“A Galleon With A Load Of Treasure”: Revisiting Disneyland’s Pirates Of The Caribbean

By on March 18, 2015

Forty-eight years ago, on March 18, 1967, Disneyland opened the Pirates of the Caribbean attraction and the adjoining Blue Bayou Restaurant. It was the last attraction whose construction was overseen by Walt Disney himself; he died three months before it opened.

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It cost $15 million to build New Orleans Square ($8 million of which was spent on Pirates of the Caribbean). This is equal to the amount the United States paid for the real New Orleans as part of the Louisiana Purchase of 1803.

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The façade of the attraction was partly inspired by the Cabildo building in Jackson Square in New Orleans, which served as the seat of the Spanish colonial government in 1799. It is also noted for being the site where the Louisiana Purchase was signed in 1803.

Some pirate-themed concept art, including a “Pirate Shack” and “Bluebeard’s Den,” even date back to 1954, before Disneyland even opened.

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The attraction was originally envisioned in the late 50s as a walk-through New Orleans-themed Blue Bayou Mart, featuring a Pirate Wax Museum, housed in a 70-foot deep basement, but it evolved into a boat ride through complex show scenes with Audio-Animatronics characters, possibly due to advances in technologies from the 1964 NY World’s Fair.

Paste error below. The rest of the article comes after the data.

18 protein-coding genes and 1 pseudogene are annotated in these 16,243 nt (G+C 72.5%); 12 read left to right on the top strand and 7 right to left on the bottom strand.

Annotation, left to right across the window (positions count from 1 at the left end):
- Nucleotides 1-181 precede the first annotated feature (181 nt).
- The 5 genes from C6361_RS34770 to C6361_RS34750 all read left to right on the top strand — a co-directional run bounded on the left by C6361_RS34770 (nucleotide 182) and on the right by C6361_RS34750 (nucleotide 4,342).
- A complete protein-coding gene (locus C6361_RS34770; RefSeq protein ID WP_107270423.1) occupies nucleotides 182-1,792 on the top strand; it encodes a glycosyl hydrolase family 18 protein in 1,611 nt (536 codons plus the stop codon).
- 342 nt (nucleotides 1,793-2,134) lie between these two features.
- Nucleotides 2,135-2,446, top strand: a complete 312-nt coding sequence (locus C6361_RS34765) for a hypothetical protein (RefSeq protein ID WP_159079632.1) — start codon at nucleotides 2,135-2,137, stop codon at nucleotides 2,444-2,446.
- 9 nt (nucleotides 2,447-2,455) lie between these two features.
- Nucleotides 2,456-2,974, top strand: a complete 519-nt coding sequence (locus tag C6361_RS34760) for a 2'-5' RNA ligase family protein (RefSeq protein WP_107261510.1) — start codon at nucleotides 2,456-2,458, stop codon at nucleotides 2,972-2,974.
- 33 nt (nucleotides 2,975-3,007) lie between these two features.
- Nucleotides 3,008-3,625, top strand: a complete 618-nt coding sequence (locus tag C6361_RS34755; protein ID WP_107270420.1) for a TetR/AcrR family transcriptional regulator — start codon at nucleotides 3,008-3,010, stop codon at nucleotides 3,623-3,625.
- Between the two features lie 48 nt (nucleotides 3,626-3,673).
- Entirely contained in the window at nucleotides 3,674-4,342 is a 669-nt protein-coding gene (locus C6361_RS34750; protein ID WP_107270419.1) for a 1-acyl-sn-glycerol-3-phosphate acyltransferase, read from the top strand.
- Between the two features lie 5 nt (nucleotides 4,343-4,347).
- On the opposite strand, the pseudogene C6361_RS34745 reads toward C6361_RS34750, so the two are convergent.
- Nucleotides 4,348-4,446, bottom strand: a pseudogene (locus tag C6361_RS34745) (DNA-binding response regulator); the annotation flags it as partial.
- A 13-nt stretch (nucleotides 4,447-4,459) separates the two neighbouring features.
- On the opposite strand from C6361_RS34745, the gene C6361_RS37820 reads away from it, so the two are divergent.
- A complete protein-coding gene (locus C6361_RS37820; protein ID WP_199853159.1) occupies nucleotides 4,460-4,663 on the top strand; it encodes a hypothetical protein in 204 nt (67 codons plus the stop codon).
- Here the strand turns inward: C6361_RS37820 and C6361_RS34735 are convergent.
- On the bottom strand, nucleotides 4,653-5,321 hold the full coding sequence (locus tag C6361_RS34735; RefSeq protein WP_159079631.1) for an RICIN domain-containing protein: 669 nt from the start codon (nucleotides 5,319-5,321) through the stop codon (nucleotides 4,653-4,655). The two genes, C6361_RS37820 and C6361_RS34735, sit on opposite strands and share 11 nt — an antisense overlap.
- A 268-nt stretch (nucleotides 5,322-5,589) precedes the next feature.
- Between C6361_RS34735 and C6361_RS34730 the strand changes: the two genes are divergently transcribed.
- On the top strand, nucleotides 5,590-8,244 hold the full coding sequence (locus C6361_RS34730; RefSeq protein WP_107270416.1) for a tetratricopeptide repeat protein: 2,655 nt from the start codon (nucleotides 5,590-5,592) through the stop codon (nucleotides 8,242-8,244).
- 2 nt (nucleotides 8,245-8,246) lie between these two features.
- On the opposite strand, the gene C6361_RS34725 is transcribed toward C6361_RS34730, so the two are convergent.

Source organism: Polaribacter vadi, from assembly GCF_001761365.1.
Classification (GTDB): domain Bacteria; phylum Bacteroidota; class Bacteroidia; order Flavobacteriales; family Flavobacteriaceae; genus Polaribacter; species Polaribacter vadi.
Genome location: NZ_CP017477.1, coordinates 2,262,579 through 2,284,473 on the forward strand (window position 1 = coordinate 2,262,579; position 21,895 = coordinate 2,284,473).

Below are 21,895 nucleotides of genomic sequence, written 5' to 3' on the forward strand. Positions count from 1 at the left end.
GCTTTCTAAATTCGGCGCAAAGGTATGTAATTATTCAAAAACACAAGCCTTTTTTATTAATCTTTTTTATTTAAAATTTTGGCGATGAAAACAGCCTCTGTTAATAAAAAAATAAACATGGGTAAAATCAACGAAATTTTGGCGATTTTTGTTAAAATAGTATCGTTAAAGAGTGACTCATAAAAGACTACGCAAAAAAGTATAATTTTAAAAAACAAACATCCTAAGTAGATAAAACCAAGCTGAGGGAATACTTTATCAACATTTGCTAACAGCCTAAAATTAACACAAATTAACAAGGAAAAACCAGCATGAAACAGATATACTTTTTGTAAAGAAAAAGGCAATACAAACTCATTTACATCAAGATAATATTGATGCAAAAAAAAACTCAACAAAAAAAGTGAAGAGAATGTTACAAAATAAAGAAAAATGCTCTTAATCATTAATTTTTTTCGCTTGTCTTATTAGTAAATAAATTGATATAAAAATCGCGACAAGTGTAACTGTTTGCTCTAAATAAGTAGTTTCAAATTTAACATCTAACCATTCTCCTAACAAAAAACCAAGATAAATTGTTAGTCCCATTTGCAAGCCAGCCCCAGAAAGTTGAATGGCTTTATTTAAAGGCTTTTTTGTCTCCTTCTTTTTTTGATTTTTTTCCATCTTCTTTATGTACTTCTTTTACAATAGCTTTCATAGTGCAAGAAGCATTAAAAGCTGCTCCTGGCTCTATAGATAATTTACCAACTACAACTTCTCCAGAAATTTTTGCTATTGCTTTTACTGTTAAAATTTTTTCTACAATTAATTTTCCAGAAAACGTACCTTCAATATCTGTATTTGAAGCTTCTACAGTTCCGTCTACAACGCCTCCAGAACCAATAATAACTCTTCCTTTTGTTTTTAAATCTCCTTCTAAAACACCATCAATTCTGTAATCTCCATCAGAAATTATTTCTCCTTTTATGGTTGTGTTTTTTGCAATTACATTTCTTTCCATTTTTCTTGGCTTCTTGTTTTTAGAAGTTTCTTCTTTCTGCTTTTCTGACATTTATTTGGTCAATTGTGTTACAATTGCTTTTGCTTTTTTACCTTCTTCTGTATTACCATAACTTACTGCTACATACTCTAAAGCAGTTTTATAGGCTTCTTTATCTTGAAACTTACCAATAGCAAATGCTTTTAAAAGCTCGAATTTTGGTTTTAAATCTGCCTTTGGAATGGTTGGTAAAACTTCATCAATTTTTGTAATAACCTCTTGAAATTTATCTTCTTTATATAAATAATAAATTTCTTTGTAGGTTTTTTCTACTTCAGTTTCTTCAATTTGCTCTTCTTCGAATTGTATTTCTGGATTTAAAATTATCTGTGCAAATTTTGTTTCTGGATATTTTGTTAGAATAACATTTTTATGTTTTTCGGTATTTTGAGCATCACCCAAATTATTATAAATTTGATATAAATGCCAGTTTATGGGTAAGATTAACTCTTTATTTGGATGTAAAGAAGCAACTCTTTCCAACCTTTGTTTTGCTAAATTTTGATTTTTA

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The first Audio-Animatronic show at Disneyland (the small-scale yet largely popular “Tiki Room”) and well-received Audio-Animatronic displays at 4 shows at the World’s Fair had hinted that the use of the robots would be well-suited to telling the pirate’s salty tales.

Famed Disney artist Herb Ryman is credited with creating the essential look and feel of the place, which is a convincing replica of New Orleans’ French Quarter, with important input from Disney artist Sam McKim.

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But most of the concentrated design effort began in the early ’60s, when Marc Davis, the famed animator who created Disney’s “Tinker Bell” (among numerous other classic Disney characters), joined Walt at WED Enterprises as an “Imagineer.”

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Davis set about furiously creating artwork and gags for the proposed pirate “museum,” such as the illustation above.

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Real historic pirates were replaced with Imagineer Marc Davis’ humorous fictional ones. The painting of the female pirate above the Captain’s Quarters’ bar is by Davis. The Auctioneer was a test AA; many innovations were tried on him first, making him the most realistic.

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The basement now serves as the grotto section of the attraction.

Here are some fun facts, some are unconfirmed, however, but come from Disneyland insiders:

Ride Time: 14.5 minutes

Capacity: 3,400 guests per hour

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Audio-Animatronic Figures: 66 pirates and villages, 57 animals and birds